Shortly after midnight on Jan. 14, Hardegan’s lookout spotted the Norness silhouetted against the brightly lit coast. The huge tanker was carrying 12,200 tons of crude oil from New Jersey to Liverpool.
U-123 sunk the Norness with three torpedoes. Hours after the Norness sank, a blimp spotted the hull sticking out of the shallow water. Several hours later, 39 survivors in lifeboats were taken to Newport, R.I.
By the early morning of Jan. 15, U-123 approached New York Harbor. From the bridge, Hardegan could see the lights of Manhattan skyscrapers. “I cannot describe the feeling in words,” he said “but it was unbelievable and beautiful and great. . . We were the first to be here, and for the first time in this war a German soldier looked out on the coast of the USA.”
Later that night, U-123’s lookout saw the bright lights of the Coimbra bearing down on the submarine. The British tanker, like the Norness, was transporting oil to Britain. She made an easy target against the brightly lit coast. U-123 torpedoed the tanker, and within minutes the explosion sent a fireball 650 feet into the sky.
Thirty-six crewmen were killed; six survived. People in the Hamptons called to report the fire 27 miles away. There was no response from the U.S. military. No airplane, no Coast Guard cutter, nothing. Hardegen didn’t even bother to submerge the U-boat.

And from an internet website, http://uboat.net/allies/merchants/1251.html, in the section on the SS Coimbra, we get the following:
At 09.41 hours on 15 Jan 1942 the unescorted Coimbra (Master John Patrick Barnard) was hit by one G7e torpedo from U-123, which had spotted the lights of the tanker astern while the U-boat was proceeding eastbound following the southern shore of Long Island. The torpedo struck on the starboard side just aft of the superstructure. A huge towering explosion lit up the night sky and the cargo of oil quickly caught fire and spread across the water. Residents from the Hamptons on Long Island could see the fire at sea 27 miles away and alerted the authorities. At 09.59 hours, a coup de grâce hit the tanker underneath the funnel and her stern settled fast, striking the sea floor after five minutes. Like his previous victim, the Norness, the bow of the Coimbra was sticking out of the water. Hardegen commented: These are some pretty buoys we are leaving for the Yankees in the harbor approaches as replacement for the lightships. The tanker later sank completely.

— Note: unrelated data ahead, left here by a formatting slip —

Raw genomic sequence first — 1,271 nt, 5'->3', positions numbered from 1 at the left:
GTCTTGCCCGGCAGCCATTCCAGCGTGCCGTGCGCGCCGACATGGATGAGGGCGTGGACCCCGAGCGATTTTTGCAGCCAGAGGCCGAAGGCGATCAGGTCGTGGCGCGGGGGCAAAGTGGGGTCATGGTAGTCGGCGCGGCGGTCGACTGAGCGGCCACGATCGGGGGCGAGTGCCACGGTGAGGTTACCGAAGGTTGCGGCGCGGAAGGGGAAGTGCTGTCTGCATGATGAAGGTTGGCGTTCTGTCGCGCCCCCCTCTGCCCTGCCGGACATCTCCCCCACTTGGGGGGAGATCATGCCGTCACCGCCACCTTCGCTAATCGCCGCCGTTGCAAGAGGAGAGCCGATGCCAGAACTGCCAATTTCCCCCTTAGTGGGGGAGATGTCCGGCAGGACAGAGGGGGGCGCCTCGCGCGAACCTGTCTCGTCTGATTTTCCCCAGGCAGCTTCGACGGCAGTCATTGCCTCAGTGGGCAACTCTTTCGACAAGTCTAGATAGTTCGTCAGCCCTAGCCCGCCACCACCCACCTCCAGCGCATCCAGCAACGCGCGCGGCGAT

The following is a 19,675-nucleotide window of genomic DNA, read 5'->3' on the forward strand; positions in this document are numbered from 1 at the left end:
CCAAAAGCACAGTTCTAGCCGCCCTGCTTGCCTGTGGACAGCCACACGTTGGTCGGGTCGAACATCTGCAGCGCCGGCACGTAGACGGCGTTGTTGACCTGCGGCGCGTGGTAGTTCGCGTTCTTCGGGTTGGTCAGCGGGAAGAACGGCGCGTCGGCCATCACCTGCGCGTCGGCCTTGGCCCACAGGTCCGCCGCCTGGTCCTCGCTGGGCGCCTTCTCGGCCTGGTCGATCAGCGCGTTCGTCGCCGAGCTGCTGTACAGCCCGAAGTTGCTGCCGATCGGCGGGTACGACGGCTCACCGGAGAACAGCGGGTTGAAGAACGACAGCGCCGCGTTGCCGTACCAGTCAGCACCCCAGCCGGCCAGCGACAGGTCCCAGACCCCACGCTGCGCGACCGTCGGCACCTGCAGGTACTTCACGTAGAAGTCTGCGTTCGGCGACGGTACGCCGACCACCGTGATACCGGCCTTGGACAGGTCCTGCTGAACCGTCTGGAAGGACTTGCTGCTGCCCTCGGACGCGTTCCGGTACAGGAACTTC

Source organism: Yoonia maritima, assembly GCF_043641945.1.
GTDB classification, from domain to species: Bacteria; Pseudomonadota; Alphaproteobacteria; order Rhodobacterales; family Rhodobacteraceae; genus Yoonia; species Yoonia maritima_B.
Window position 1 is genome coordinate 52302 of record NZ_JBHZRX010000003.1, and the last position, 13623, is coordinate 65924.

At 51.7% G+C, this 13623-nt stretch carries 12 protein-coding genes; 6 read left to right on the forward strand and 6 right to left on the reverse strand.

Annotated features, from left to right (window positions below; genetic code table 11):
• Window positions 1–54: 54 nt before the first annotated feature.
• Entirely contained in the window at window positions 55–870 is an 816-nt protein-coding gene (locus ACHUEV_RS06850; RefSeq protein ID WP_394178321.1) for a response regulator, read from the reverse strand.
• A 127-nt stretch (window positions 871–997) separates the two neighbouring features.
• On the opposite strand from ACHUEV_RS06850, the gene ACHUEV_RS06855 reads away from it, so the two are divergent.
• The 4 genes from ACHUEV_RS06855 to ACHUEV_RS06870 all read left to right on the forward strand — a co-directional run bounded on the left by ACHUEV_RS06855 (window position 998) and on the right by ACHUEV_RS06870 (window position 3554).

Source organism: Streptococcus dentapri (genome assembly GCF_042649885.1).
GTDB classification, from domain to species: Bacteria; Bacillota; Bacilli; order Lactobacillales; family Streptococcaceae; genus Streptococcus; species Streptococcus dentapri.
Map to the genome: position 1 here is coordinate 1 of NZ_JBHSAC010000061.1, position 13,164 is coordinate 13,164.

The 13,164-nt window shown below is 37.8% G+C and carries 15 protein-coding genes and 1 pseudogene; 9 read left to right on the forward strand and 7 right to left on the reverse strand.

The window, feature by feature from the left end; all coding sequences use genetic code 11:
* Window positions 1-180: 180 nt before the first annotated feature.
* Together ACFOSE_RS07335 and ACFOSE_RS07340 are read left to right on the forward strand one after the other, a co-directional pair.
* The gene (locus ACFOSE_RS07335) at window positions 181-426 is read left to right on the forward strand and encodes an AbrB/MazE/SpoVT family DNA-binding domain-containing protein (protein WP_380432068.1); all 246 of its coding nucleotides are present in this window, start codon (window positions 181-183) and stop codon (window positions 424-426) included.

As we can all see, the tanker fire was not only visible from shore, but attracted attention for a great distance along the shore.


What is also known is that, two days later, Hardegen made another kill: the freighter San José. This ship was sunk in shallows 1,000 yards away from the Coast Guard base at Atlantic City, New Jersey.

I would suggest that a ship that was sunk in the shallows 1000 yards offshore is probably visible from the beach.


A further quote from the website http://www.americainwwii.com/articles/s ... an-waters/, yields:
Old hunting grounds continued to yield rich results for the Germans. On February 26, U-578 attacked the Tanker R.P. Resor, carrying 78,729 barrels of oil. The ship burned for two days, shedding smoke that was visible to crowds for miles along the New Jersey coast. Only two of the 50 men aboard survived the blazes.

So, it seems that the people of New York AND New Jersey were 'enjoying the show '.



Moving further south, we get the following from a recently published article from TheDailyPress.Com :

German U-boat mine attacks brought Battle of the Atlantic to Hampton Roads

by Mark St. John Erickson

The 11,615-ton tanker Robert C. Tuttle struck a mine on its starboard side June 15, 1942 and settled to the bottom in 54 feet of water just off Virginia Beach. One crew member died and 46 were rescued.
Two minutes after 5 p.m. on the afternoon of June 15, 1942, thousands of startled spectators from Virginia Beach to Old Point Comfort saw the Battle of the Atlantic come to Hampton Roads in a spectacularly violent fashion.
Steaming in as part of Convoy KN-109 from Key West, the 11,615-ton tanker Robert C. Tuttle exploded on its starboard side, spewing out a plume of smoke so dark and high that it could be seen at the Hotel Chambelin many miles away.
Thirty minutes later, the 11,237-ton tanker Esso Augusta was rocked by a similar blast on its port side, sustaining damage so severe that it lost its steering and propulsion.
Three more explosions would erupt offshore that evening and in the following two days -- all the result of the mines laid across the entrance to the Thimble Shoals channel by German U-boat commander Horst Degen and the crew of U-701 just two days earlier. But the immediate conclusion of the watching crowds and the US Navy vessels and aircraft that responded to the explosions almost immediately was torpedoes.
"An enemy submarine torpedoed two large American merchant ships yesterday within view of thousands of persons at the Virginia Beach resort," the Daily Press reported.
"(They) stared seaward spellbound as bombing planes, a Navy blimp and a half-dozen naval ships roared over the area in search of the daring undersea raider, dropping bombs and depth charges that sent huge geysers of water skyward."
U-701 was long gone from the coastal waters, however, when its mines began to find their targets.